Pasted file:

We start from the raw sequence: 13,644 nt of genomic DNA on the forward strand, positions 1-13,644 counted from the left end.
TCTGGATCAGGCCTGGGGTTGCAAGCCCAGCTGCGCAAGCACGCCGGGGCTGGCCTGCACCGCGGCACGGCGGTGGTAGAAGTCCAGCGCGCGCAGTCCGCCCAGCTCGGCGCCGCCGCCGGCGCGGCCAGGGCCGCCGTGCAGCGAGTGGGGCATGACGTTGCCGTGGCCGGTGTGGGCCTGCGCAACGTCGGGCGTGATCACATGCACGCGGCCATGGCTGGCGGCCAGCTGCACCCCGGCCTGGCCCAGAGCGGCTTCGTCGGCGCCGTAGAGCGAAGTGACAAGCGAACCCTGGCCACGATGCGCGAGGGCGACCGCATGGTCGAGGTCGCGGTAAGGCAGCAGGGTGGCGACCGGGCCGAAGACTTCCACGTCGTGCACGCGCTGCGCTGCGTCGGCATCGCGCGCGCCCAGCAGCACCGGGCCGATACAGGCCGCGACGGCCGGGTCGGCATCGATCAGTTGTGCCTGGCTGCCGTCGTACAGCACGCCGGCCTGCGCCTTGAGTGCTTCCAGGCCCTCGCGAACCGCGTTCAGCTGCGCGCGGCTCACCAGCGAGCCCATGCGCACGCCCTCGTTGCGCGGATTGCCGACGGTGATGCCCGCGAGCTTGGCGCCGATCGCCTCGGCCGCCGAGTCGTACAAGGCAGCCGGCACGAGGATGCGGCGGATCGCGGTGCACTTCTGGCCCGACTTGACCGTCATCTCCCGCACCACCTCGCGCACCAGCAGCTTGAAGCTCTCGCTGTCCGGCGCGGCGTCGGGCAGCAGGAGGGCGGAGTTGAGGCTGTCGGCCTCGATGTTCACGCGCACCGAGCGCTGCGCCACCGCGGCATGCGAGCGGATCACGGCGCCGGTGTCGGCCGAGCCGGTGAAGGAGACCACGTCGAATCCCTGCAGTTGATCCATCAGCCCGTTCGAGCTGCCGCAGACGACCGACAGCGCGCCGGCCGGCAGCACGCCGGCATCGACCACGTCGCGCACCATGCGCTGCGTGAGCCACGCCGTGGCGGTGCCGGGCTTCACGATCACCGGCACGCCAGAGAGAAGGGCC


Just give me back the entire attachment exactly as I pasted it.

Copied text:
We start from the raw sequence: 13,644 nt of genomic DNA on the forward strand, positions 1-13,644 counted from the left end.
TCTGGATCAGGCCTGGGGTTGCAAGCCCAGCTGCGCAAGCACGCCGGGGCTGGCCTGCACCGCGGCACGGCGGTGGTAGAAGTCCAGCGCGCGCAGTCCGCCCAGCTCGGCGCCGCCGCCGGCGCGGCCAGGGCCGCCGTGCAGCGAGTGGGGCATGACGTTGCCGTGGCCGGTGTGGGCCTGCGCAACGTCGGGCGTGATCACATGCACGCGGCCATGGCTGGCGGCCAGCTGCACCCCGGCCTGGCCCAGAGCGGCTTCGTCGGCGCCGTAGAGCGAAGTGACAAGCGAACCCTGGCCACGATGCGCGAGGGCGACCGCATGGTCGAGGTCGCGGTAAGGCAGCAGGGTGGCGACCGGGCCGAAGACTTCCACGTCGTGCACGCGCTGCGCTGCGTCGGCATCGCGCGCGCCCAGCAGCACCGGGCCGATACAGGCCGCGACGGCCGGGTCGGCATCGATCAGTTGTGCCTGGCTGCCGTCGTACAGCACGCCGGCCTGCGCCTTGAGTGCTTCCAGGCCCTCGCGAACCGCGTTCAGCTGCGCGCGGCTCACCAGCGAGCCCATGCGCACGCCCTCGTTGCGCGGATTGCCGACGGTGATGCCCGCGAGCTTGGCGCCGATCGCCTCGGCCGCCGAGTCGTACAAGGCAGCCGGCACGAGGATGCGGCGGATCGCGGTGCACTTCTGGCCCGACTTGACCGTCATCTCCCGCACCACCTCGCGCACCAGCAGCTTGAAGCTCTCGCTGTCCGGCGCGGCGTCGGGCAGCAGGAGGGCGGAGTTGAGGCTGTCGGCCTCGATGTTCACGCGCACCGAGCGCTGCGCCACCGCGGCATGCGAGCGGATCACGGCGCCGGTGTCGGCCGAGCCGGTGAAGGAGACCACGTCGAATCCCTGCAGTTGATCCATCAGCCCGTTCGAGCTGCCGCAGACGACCGACAGCGCGCCGGCCGGCAGCACGCCGGCATCGACCACGTCGCGCACCATGCGCTGCGTGAGCCACGCCGTGGCGGTGCCGGGCTTCACGATCACCGGCACGCCAGAGAGAAGGGCC